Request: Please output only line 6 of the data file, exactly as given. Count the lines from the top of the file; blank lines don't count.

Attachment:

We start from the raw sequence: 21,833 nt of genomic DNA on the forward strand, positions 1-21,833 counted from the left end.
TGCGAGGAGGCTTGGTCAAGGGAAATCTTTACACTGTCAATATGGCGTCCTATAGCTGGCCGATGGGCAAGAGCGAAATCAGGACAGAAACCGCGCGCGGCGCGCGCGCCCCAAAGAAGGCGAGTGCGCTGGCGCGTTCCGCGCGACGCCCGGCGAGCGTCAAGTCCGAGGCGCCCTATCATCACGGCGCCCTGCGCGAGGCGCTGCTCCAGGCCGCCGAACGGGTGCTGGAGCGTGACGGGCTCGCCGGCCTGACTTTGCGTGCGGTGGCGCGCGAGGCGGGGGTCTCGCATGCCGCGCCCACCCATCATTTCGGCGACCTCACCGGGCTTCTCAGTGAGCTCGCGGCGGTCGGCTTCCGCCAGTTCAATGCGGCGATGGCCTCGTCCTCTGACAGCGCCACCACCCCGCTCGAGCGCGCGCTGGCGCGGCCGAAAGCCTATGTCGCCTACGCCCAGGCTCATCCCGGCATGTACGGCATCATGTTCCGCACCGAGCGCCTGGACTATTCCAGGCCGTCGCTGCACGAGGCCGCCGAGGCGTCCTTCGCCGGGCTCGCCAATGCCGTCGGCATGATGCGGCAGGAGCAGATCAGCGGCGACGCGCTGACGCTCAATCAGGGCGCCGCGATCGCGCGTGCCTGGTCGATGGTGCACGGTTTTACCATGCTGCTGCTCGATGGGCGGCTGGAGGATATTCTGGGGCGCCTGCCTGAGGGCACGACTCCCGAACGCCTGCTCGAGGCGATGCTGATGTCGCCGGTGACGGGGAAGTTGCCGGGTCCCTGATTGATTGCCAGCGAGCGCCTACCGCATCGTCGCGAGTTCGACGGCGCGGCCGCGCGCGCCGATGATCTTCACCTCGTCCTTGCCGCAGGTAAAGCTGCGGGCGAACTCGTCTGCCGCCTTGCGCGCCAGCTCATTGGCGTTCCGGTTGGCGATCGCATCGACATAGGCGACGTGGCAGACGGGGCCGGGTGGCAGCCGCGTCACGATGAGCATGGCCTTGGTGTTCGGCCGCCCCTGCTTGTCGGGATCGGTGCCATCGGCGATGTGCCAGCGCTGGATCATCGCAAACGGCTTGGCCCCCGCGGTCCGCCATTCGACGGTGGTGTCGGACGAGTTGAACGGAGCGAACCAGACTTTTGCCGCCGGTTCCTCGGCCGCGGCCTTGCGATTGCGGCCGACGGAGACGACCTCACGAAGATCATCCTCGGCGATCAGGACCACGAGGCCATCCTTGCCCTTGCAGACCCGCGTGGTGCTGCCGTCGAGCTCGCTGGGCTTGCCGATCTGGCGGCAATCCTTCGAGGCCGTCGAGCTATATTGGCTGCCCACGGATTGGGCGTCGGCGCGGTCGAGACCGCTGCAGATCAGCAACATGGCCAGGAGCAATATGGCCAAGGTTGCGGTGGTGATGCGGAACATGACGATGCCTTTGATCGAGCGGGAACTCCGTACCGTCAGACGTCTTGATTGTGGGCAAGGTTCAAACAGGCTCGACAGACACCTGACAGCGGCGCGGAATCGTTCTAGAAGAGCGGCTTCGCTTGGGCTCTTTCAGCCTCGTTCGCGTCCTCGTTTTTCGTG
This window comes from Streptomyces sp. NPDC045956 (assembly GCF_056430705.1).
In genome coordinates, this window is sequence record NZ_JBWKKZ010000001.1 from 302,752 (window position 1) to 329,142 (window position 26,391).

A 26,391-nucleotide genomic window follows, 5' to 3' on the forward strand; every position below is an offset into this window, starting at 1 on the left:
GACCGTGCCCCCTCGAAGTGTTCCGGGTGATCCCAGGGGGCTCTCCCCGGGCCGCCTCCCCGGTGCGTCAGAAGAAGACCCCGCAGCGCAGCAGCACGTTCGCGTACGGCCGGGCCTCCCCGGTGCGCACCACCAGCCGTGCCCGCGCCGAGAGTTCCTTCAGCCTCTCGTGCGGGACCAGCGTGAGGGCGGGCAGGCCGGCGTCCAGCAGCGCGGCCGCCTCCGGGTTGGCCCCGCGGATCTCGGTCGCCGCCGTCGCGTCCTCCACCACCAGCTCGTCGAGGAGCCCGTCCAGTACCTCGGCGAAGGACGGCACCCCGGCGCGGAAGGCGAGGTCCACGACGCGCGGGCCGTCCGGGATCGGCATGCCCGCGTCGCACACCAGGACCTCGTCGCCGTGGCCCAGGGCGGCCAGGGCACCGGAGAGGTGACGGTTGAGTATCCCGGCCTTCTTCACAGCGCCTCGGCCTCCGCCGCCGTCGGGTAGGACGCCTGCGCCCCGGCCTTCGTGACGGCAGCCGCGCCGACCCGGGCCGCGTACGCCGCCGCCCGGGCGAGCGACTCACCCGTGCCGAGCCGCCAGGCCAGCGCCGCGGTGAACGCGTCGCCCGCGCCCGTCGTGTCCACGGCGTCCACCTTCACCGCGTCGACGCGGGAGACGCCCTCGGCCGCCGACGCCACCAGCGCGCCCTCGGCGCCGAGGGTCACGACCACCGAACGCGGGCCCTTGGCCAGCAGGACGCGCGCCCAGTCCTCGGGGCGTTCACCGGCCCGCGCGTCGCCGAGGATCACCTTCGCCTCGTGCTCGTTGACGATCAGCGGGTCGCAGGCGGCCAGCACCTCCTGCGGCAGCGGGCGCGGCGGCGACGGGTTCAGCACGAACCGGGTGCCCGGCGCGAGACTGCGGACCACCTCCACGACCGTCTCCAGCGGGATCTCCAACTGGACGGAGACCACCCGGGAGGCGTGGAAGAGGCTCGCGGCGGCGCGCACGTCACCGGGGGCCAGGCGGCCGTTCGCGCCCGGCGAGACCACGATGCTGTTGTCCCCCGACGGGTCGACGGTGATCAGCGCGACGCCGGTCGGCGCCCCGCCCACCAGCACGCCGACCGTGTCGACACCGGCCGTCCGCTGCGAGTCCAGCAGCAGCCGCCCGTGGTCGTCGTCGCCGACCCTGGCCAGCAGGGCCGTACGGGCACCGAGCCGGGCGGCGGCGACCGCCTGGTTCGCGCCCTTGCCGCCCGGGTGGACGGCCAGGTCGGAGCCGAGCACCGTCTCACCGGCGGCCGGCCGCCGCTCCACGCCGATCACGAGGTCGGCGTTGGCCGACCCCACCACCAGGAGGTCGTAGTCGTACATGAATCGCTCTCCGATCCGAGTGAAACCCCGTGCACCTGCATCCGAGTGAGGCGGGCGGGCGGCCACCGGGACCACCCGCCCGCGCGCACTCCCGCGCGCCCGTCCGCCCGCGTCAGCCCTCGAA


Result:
GACCGTGCCCCCTCGAAGTGTTCCGGGTGATCCCAGGGGGCTCTCCCCGGGCCGCCTCCCCGGTGCGTCAGAAGAAGACCCCGCAGCGCAGCAGCACGTTCGCGTACGGCCGGGCCTCCCCGGTGCGCACCACCAGCCGTGCCCGCGCCGAGAGTTCCTTCAGCCTCTCGTGCGGGACCAGCGTGAGGGCGGGCAGGCCGGCGTCCAGCAGCGCGGCCGCCTCCGGGTTGGCCCCGCGGATCTCGGTCGCCGCCGTCGCGTCCTCCACCACCAGCTCGTCGAGGAGCCCGTCCAGTACCTCGGCGAAGGACGGCACCCCGGCGCGGAAGGCGAGGTCCACGACGCGCGGGCCGTCCGGGATCGGCATGCCCGCGTCGCACACCAGGACCTCGTCGCCGTGGCCCAGGGCGGCCAGGGCACCGGAGAGGTGACGGTTGAGTATCCCGGCCTTCTTCACAGCGCCTCGGCCTCCGCCGCCGTCGGGTAGGACGCCTGCGCCCCGGCCTTCGTGACGGCAGCCGCGCCGACCCGGGCCGCGTACGCCGCCGCCCGGGCGAGCGACTCACCCGTGCCGAGCCGCCAGGCCAGCGCCGCGGTGAACGCGTCGCCCGCGCCCGTCGTGTCCACGGCGTCCACCTTCACCGCGTCGACGCGGGAGACGCCCTCGGCCGCCGACGCCACCAGCGCGCCCTCGGCGCCGAGGGTCACGACCACCGAACGCGGGCCCTTGGCCAGCAGGACGCGCGCCCAGTCCTCGGGGCGTTCACCGGCCCGCGCGTCGCCGAGGATCACCTTCGCCTCGTGCTCGTTGACGATCAGCGGGTCGCAGGCGGCCAGCACCTCCTGCGGCAGCGGGCGCGGCGGCGACGGGTTCAGCACGAACCGGGTGCCCGGCGCGAGACTGCGGACCACCTCCACGACCGTCTCCAGCGGGATCTCCAACTGGACGGAGACCACCCGGGAGGCGTGGAAGAGGCTCGCGGCGGCGCGCACGTCACCGGGGGCCAGGCGGCCGTTCGCGCCCGGCGAGACCACGATGCTGTTGTCCCCCGACGGGTCGACGGTGATCAGCGCGACGCCGGTCGGCGCCCCGCCCACCAGCACGCCGACCGTGTCGACACCGGCCGTCCGCTGCGAGTCCAGCAGCAGCCGCCCGTGGTCGTCGTCGCCGACCCTGGCCAGCAGGGCCGTACGGGCACCGAGCCGGGCGGCGGCGACCGCCTGGTTCGCGCCCTTGCCGCCCGGGTGGACGGCCAGGTCGGAGCCGAGCACCGTCTCACCGGCGGCCGGCCGCCGCTCCACGCCGATCACGAGGTCGGCGTTGGCCGACCCCACCACCAGGAGGTCGTAGTCGTACATGAATCGCTCTCCGATCCGAGTGAAACCCCGTGCACCTGCATCCGAGTGAGGCGGGCGGGCGGCCACCGGGACCACCCGCCCGCGCGCACTCCCGCGCGCCCGTCCGCCCGCGTCAGCCCTCGAA